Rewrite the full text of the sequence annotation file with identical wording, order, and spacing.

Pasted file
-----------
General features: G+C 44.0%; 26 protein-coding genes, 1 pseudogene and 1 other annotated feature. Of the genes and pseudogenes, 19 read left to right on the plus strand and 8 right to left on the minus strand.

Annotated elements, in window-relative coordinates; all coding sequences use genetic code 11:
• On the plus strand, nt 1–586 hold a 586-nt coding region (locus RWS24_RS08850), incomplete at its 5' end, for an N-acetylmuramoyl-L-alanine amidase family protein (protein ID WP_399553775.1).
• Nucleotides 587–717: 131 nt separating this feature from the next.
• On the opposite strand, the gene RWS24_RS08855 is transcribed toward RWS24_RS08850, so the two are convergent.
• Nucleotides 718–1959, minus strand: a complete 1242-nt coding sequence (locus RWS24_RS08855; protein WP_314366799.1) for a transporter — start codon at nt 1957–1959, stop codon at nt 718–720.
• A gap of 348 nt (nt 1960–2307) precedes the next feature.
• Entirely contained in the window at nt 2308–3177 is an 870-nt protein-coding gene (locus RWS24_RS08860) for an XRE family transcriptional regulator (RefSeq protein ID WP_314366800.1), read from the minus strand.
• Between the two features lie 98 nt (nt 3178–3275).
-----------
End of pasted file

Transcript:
General features: G+C 44.0%; 26 protein-coding genes, 1 pseudogene and 1 other annotated feature. Of the genes and pseudogenes, 19 read left to right on the plus strand and 8 right to left on the minus strand.

Annotated elements, in window-relative coordinates; all coding sequences use genetic code 11:
• On the plus strand, nt 1–586 hold a 586-nt coding region (locus RWS24_RS08850), incomplete at its 5' end, for an N-acetylmuramoyl-L-alanine amidase family protein (protein ID WP_399553775.1).
• Nucleotides 587–717: 131 nt separating this feature from the next.
• On the opposite strand, the gene RWS24_RS08855 is transcribed toward RWS24_RS08850, so the two are convergent.
• Nucleotides 718–1959, minus strand: a complete 1242-nt coding sequence (locus RWS24_RS08855; protein WP_314366799.1) for a transporter — start codon at nt 1957–1959, stop codon at nt 718–720.
• A gap of 348 nt (nt 1960–2307) precedes the next feature.
• Entirely contained in the window at nt 2308–3177 is an 870-nt protein-coding gene (locus RWS24_RS08860) for an XRE family transcriptional regulator (RefSeq protein ID WP_314366800.1), read from the minus strand.
• Between the two features lie 98 nt (nt 3178–3275).